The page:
Q. We currently braid a pure tungsten wire with a 304 stainless steel wire. To make one of our products this braid is sandwiched between 2 small-diameter tubes, one made of PTFE and the other made of an Arnitel blend. Sometimes the tips of the braid wires protrude through the polymer walls surrounding the braid. These tips need to be removed so that no wire extends beyond the exposed surfaces of the tubes. We have been able to electrochemically etch away the stainless steel tips but not the tungsten ones. Is there an electrochemical etching or polishing method, or any other method, that can be used to remove the unwanted tungsten tips? Or is there some chemical that could potentially be used effectively as an etching or polishing agent to remove the unwanted tungsten? Ideally we would like to remove the tungsten and stainless steel at the same time but if necessary we can certainly do them one at a time also.

Thanks kindly for your time and any assistance you can provide.

Byron Fedie
Boston Scientific, medical device manufacturer - Plymouth, Minnesota, USA

A. Hi Byron,

Have you thought of or tried the right 'acid' to remove the tungsten tips? You could perhaps get a pointer on that from any Assaying Company as to which is the best and fastest. Am guessing that HF + Nitric might be the answer. Maybe hitting GOOGLE and asking about W chem. resistance might give you a better idea.

I haven't got the slightest clue what the 'Arnitel blend' is. Please be generic in future. One has to be careful with some plastics but TFE is highly acid/alkali resistant.

freeman newton portrait
Freeman Newton [Deceased]
R.I.P. old friend (It is our sad duty to
advise that Freeman passed away 4/21/12)

A. Tungsten will dissolve in a solution of sodium hydroxide and potassium ferricyanide (about 60 g/L NaOH and add the potassium ferricyanide until no more will dissolve / saturated solution). Although the dissolution is fairly fast, anodic current will speed the dissolution of tungsten.

don baudrand
Don Baudrand
Consultant - Poulsbo, Washington
(Don is co-author of "Plating on Plastics" [affil link to the book on: Amazon or AbeBooks ])

To minimize searching & thrashing, multiple threads were merged; please forgive repetition, chronology errors, or disrespect of other responses (they probably weren't there) :-)

Titanium Tungsten Etch and Disposal

Q. We are going to be developing a program for etching a sputtered layer of TiW from our ceramic using 30% hydrogen peroxide. I had read that the H2O2 can be neutralized by dropping the concentration to 5%, then adding a 50% solution of sodium metabisulfite and water. It could then be discharged down the drain with 50 times its volume with water. Does anybody have any experience with the disposal of H2O2 that also contains TiW? Any recommendations would be greatly appreciated. Thanks!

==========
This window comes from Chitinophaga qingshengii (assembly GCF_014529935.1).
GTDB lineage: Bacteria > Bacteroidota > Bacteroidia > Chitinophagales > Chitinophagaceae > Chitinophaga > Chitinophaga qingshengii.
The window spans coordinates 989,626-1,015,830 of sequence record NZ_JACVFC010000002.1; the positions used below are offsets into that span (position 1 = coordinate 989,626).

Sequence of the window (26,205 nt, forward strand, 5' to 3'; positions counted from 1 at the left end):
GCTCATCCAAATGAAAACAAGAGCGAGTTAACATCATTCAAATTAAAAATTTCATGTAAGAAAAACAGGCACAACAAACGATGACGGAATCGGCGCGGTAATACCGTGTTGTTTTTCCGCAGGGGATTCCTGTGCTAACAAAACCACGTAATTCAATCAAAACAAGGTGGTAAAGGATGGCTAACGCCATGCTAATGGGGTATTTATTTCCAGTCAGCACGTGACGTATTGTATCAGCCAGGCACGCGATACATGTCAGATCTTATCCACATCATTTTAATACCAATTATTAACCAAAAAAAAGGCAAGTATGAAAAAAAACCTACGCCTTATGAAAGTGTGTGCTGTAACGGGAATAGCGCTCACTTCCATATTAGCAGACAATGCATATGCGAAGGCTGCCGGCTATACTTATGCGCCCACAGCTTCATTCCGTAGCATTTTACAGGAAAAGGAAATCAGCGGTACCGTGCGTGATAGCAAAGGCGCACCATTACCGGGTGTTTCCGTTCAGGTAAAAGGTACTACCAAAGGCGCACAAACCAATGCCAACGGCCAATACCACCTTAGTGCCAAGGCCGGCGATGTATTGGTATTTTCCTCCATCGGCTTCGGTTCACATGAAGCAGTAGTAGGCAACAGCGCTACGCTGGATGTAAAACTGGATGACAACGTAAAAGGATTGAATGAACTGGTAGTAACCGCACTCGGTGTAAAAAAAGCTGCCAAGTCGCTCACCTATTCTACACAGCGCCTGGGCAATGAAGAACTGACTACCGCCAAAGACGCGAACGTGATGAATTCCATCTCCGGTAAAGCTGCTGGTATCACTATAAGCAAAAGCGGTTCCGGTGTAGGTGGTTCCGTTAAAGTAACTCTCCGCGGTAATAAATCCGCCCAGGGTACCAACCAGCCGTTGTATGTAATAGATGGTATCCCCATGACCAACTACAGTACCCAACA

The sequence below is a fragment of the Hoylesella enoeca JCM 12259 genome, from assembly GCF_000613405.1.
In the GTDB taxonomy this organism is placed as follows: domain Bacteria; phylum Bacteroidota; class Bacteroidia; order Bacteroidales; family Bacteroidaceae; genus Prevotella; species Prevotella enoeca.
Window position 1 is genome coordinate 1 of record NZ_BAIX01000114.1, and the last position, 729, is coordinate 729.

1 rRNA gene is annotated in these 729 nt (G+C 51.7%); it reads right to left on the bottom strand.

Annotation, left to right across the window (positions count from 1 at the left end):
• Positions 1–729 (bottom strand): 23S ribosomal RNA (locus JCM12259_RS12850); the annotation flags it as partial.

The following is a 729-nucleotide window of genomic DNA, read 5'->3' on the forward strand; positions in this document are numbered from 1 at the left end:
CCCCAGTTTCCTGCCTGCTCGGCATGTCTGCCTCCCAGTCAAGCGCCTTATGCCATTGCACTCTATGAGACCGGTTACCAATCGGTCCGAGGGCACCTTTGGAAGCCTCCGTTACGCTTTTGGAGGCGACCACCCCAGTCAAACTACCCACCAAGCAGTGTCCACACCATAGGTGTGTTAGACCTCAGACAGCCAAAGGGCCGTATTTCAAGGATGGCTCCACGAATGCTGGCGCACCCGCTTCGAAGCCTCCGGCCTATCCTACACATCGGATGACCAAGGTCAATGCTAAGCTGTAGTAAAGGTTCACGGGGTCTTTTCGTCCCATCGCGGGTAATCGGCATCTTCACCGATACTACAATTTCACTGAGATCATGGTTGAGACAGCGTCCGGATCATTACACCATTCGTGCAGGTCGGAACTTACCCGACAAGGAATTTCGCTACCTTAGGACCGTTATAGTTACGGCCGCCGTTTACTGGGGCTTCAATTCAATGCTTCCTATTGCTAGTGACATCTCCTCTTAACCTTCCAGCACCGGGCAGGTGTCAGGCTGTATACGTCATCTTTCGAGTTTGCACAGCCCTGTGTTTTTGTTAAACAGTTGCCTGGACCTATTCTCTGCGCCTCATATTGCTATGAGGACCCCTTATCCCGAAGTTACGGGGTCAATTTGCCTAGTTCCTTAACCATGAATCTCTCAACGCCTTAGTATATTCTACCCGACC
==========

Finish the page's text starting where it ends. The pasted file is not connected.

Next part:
Chris Martorano
capacitor manufacturer - West Berlin, New Jersey

A. Hello, Chris. There are likely problems with this. First, your wastewater is probably categorically regulated, which means you can't dispose of it without permits from NJ DEP or your POTW even if innocuous. Second, dilution of industrial wastes as a treatment scheme is nearly always forbidden by law. I'd suggest contacting an industrial waste treatment consultant or a knowledgable waste treatment system supplier before going further.

Ted Mooney, finishing.com
Ted Mooney, P.E.
Striving to live Aloha
finishing.com - Pine Beach, New Jersey

A. I do not remember if either Ti or W are regulated.
For peroxide, it will react with sugar. I am significantly burned from 70% peroxide with a nearly explosive reaction. It generates heat which speeds up the reaction greatly. At 30% I do not think it will react violently, but there is always the day that someone dumped a lot into the waste stream.
As Ted says, you need to talk to your local wastewater and DEP offices first!

James Watts
- Navarre, Florida

A. To strip the TiW you would have something else in there which you haven't mentioned besides H2O2. As far as the peroxide goes--
H2O2 is basically unstable in the presence of many metals and in concentrations of 30% will be subject to violent exothermic decomposition, so be careful. If you notice it fizzing on its own it indicates it is decomposing by itself and will get faster and faster with more and more heat.
The cheapest way to destroy it will be to experiment at different low concentrations, say about 5%,in SMALL lots, by adding small amounts of Ferric iron which is one of H2O2's most effective "destablisers" to try to get a controlled fizzing which when it stops, you have no more H2O2.
Have a big freeboard in case it goes OFF. Be Careful.

Don't know about the other components though.

Geoffrey Whitelaw
Geoffrey Whitelaw
- Port Melbourne, Australia

To minimize searching & thrashing, multiple threads were merged; please forgive repetition, chronology errors, or disrespect of other responses (they probably weren't there) :-)

Hydrogen peroxide / ammonia etch for tungsten

Q. Can anyone tell me what percentage of peroxide and ammonia I should use to etch tungsten.
Also, what is the base of the ammonia? Chloride or persulfate?

Debbie Maguire
October 24, 2011
R & D - Evansville Indiana USA
Ed. note: Hi Debbie. We've now combined a number of threads about etching tungsten onto this one page; so follow the link to the answer by Uwe_Zimmerman :-)

Etching TiW with hydrogen peroxide

Q. My company uses 30% hydrogen peroxide for etching TiW. When using this material it seems like it's very inactive when it first comes out of the bottle and after one day of usage, maybe 20 electronic boards, the material becomes more active and fizzes and bubbles more and cleans the boards better. Is there any truth to the fact that this material is inactive when it first comes out of the bottom and becomes more active later on?

Timothy Inman
AVX ceramics - Myrtle Beach South Carolina USA
November 16, 2019

Q, A, or Comment on THIS thread -or- Start a NEW Thread

Disclaimer: It's not possible to fully diagnose a finishing problem or the hazards of an operation via these pages. All information presented is for general reference and does not represent a professional opinion nor the policy of an author's employer. The internet is largely anonymous & unvetted; some names may be fictitious and some recommendations might be harmful.

If you are seeking a product or service related to metal finishing, please check these Directories:

Chemicals &
Consult'g, Train'g
& Software

About/Contact    -    Privacy Policy    -    ©1995-2022 finishing.com, Pine Beach, New Jersey, USA